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Mursi Cattle Herders of the Omo Valley

Listed under Traditional Cultures in Ethiopia.

Photo of Mursi Cattle Herders of the Omo Valley
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The Mursi are cattle herders, instantly recognisable by the clay plates adorned by their women. Mursi people live in the River Omo Valley of southwestern Ethiopia and share the region with over ten other cultures, each with a distinct language and set of traditions. The Omo Valley area is known for being a cradle of modern civilisation; hominid remains found here are estimated to be over four million years old.

The clay lip plates worn by Mursi women are a sign of social status, based on the size of the plate. The plates are meant to be removed only when the wearer is eating, sleeping, or in the presence of just women. Other traditional practices include stick duelling, a right of passage for young Mursi men.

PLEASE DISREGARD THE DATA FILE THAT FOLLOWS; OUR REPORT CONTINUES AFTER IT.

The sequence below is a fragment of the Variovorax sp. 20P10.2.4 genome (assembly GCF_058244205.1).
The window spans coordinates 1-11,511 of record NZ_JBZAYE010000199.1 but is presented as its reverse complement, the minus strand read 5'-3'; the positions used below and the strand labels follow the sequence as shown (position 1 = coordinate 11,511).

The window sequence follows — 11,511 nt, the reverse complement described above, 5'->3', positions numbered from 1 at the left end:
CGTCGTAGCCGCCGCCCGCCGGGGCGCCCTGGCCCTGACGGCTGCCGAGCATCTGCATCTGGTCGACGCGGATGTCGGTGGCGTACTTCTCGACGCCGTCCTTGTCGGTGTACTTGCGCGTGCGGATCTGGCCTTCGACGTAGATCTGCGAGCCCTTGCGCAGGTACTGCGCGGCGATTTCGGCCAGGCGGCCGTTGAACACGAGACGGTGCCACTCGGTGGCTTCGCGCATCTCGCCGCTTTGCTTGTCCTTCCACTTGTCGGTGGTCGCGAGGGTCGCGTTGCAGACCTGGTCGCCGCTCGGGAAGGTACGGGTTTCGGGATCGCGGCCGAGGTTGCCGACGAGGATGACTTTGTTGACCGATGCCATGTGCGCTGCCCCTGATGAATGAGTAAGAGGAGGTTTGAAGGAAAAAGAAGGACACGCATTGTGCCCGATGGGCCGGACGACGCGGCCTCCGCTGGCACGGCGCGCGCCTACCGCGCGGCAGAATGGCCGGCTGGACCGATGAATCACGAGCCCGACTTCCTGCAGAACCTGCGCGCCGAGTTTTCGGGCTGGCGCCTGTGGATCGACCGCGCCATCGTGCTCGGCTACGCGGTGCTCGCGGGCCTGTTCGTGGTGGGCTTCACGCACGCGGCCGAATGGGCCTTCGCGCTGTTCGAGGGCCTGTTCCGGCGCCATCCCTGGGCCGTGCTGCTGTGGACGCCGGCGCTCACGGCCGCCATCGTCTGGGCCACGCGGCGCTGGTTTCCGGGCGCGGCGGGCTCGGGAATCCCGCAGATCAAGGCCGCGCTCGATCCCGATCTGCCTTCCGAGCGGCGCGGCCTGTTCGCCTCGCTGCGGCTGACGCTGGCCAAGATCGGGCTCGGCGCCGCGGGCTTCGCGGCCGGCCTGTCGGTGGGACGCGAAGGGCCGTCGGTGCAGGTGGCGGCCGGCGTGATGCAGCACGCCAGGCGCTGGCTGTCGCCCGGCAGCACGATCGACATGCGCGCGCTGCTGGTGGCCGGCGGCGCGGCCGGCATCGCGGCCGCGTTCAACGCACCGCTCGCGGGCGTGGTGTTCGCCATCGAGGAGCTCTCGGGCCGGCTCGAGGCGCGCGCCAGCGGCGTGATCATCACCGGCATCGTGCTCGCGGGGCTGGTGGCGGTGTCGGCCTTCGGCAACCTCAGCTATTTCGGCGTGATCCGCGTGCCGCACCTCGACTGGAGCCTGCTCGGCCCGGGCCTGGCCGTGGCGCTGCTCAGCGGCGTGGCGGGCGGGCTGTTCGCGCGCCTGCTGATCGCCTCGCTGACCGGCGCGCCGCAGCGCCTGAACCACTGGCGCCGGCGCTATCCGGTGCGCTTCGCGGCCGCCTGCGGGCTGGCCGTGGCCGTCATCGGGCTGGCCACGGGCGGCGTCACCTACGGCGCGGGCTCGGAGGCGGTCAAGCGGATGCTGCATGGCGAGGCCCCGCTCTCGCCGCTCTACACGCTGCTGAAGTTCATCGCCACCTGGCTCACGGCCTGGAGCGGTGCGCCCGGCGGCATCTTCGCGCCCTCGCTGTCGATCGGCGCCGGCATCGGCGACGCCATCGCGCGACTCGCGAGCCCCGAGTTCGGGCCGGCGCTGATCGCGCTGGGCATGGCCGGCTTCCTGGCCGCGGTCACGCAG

As semi-nomadic pastoralists on lands within the Omo and Mago National parks, Mursi existence continues; a mixture of cattle herding, bush and riverbank cultivation and, these days, ethno-tourism. Having been engaged in many conflicts with neighbours in the past, the Mursi are now concentrated in fighting the Ethiopian government and the African Parks Foundation over land rights. These forces are banning hunting and tree-felling (thus effectively prohibiting shifting cultivation), marking 'official' boundaries that cut right through Mursi land, and are encouraging relocation which could spell the end for Mursi traditions and independence. International prominence is drawing attention to the struggle for preservation of this unique culture- join treks and tours of the Omo Valley to visit Mursi settlements.

Written by  Amber Due.

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